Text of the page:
Lord, You are the comfort of my heart, the joy of my life and my only hope. I love You, Lord.
Read 2 Samuel 18:1-18
 David mustered the men who were with him and appointed over them commanders of thousands and commanders of hundreds.  David sent out his troops, a third under the command of Joab, a third under Joab’s brother Abishai son of Zeruiah, and a third under Ittai the Gittite. The king told the troops, “I myself will surely march out with you.”  But the men said, “You must not go out; if we are forced to flee, they won’t care about us. Even if half of us die, they won’t care; but you are worth ten thousand of us. It would be better now for you to give us support from the city.”  The king answered, “I will do whatever seems best to you.” So the king stood beside the gate while all his men marched out in units of hundreds and of thousands.  The king commanded Joab, Abishai and Ittai, “Be gentle with the young man Absalom for my sake.” And all the troops heard the king giving orders concerning Absalom to each of the commanders.  David’s army marched out of the city to fight Israel, and the battle took place in the forest of Ephraim.  There Israel’s troops were routed by David’s men, and the casualties that day were great-twenty thousand men.  The battle spread out over the whole countryside, and the forest swallowed up more men that day than the sword.  Now Absalom happened to meet David’s men. He was riding his mule, and as the mule went under the thick branches of a large oak, Absalom’s hair got caught in the tree. He was left hanging in midair, while the mule he was riding kept on going.  When one of the men saw what had happened, he told Joab, “I just saw Absalom hanging in an oak tree.”  Joab said to the man who had told him this, “What! You saw him? Why didn’t you strike him to the ground right there? Then I would have had to give you ten shekels of silver and a warrior’s belt.”  But the man replied, “Even if a thousand shekels were weighed out into my hands, I would not lay a hand on the king’s son. In our hearing the king commanded you and Abishai and Ittai, ‘Protect the young man Absalom for my sake.’  And if I had put my life in jeopardy-and nothing is hidden from the king-you would have kept your distance from me.”  Joab said, “I’m not going to wait like this for you.” So he took three javelins in his hand and plunged them into Absalom’s heart while Absalom was still alive in the oak tree.  And ten of Joab’s armor-bearers surrounded Absalom, struck him and killed him.  Then Joab sounded the trumpet, and the troops stopped pursuing Israel, for Joab halted them.  They took Absalom, threw him into a big pit in the forest and piled up a large heap of rocks over him. Meanwhile, all the Israelites fled to their homes.  During his lifetime Absalom had taken a pillar and erected it in the King’s Valley as a monument to himself, for he thought, “I have no son to carry on the memory of my name.” He named the pillar after himself, and it is called Absalom’s Monument to this day. Scripture taken from the THE HOLY BIBLE, NEW INTERNATIONAL VERSION, NIV Copyright © 1973, 1978, 1984, 2011 by Biblica, Inc.® Used by permission. All rights reserved worldwide.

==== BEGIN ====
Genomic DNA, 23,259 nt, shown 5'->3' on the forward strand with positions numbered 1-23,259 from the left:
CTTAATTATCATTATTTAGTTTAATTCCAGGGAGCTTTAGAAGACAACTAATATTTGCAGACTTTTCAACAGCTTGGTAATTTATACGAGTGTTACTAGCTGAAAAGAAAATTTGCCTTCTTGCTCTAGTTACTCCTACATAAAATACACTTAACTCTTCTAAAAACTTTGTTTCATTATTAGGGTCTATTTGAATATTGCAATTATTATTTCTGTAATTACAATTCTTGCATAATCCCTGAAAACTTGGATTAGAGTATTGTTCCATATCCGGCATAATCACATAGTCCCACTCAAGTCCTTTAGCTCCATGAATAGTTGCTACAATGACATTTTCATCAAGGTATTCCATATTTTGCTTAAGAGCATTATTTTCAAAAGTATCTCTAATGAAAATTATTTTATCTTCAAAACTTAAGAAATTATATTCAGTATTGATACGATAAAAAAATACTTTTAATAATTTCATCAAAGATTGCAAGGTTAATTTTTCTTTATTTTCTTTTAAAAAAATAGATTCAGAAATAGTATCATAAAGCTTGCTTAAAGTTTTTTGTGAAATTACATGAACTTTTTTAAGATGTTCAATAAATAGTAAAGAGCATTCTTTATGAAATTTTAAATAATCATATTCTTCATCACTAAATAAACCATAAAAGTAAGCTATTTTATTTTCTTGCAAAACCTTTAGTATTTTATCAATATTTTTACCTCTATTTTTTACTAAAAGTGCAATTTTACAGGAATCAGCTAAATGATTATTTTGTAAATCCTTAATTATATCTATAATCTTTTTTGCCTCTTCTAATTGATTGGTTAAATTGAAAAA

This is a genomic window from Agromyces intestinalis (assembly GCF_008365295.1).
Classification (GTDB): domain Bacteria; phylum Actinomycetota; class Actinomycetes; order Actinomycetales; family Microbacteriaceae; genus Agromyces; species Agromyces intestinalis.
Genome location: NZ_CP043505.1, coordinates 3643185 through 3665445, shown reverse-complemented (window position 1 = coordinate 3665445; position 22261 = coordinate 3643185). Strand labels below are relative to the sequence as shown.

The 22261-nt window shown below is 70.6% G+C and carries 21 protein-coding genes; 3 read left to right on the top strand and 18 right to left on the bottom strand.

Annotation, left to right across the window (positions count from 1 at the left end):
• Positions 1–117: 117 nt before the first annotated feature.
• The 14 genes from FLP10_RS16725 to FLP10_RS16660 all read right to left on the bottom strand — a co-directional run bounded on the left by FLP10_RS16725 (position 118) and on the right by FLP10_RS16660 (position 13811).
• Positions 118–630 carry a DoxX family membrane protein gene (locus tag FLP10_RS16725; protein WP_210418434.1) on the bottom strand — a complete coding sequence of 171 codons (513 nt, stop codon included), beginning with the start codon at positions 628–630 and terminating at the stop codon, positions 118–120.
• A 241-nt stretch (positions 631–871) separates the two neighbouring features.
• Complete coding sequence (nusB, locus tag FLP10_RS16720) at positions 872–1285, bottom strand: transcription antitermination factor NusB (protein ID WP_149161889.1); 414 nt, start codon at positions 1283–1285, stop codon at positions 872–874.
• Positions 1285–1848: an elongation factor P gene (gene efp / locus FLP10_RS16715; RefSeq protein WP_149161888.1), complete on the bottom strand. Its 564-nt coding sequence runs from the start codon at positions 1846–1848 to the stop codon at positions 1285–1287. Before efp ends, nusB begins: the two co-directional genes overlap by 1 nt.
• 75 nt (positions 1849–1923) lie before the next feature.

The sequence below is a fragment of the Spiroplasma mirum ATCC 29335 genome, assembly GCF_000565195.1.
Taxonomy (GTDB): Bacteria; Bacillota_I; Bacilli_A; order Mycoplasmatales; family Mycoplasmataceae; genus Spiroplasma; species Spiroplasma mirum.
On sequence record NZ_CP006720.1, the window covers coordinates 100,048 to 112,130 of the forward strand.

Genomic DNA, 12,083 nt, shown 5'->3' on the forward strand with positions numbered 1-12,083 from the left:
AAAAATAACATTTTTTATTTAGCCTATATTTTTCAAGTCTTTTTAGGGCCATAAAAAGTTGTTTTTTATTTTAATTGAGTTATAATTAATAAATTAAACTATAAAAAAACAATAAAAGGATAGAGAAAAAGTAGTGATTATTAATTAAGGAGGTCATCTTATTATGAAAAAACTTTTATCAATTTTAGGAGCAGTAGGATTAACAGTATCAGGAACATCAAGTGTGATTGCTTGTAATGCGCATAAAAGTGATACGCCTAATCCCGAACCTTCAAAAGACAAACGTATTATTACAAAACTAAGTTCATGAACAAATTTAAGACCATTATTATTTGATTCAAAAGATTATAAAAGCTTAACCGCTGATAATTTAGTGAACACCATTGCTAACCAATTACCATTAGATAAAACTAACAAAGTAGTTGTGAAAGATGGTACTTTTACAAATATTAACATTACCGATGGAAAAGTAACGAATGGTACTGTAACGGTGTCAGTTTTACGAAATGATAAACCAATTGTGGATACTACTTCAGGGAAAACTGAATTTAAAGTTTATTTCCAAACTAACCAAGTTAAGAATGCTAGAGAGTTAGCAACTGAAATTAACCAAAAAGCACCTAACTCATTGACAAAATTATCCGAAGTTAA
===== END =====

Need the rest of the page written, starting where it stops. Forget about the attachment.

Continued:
ReflectWho do you believe brought justice to Absalom?
Few things can match an army for organization. King David’s forces have clear organizational structure (1,2). But this masks an underlying chaos that is overtaking Israel, now at war with itself. Also, David’s family is at war with itself. Even the forest, the scene for this decisive battle, seems to rise up unnaturally against the fighters (8). David’s inner dilemma regarding his son echoes the external divisions of the nation.The narrative illustrates the Old Testament principle of judgment: evil eventually destroys itself. This is most graphically displayed in Absalom, whose hair, the emblem of his vanity and pride (14:25,26), leads to his downfall. Absalom is left “hanging between heaven and earth” (9, NRSV), weighed in the balance of justice. Absalom erected a monument to himself in his lifetime (18). In his death, his grave is devoid of respect and adornment (17). As Jesus said, you can have your reward now or later (Matt. 6:2,5,16). Behind the chaos of much of life, and beyond the organization and control people try to exert, is the sovereign hand of God. We may not see this in the short term, but in the long term, his will and holiness are irresistible.
Meditate on Romans 11:33-36. Commit these verses to memory.
God, You do not forget the righteous. Those who turn from You will be brought to justice.
Click here to sign up to receive the EXTRAs via email each quarter.
© 2023 Scripture Union U.S.A. All rights reserved. Reproduction of the whole or any part of the contents without written permission is prohibited.
Discovery is published in the USA under license from Scripture Union England and Wales, Trinity House, Opal Court, Opal Drive, Fox Milne, Milton Keynes, MK15 0DF.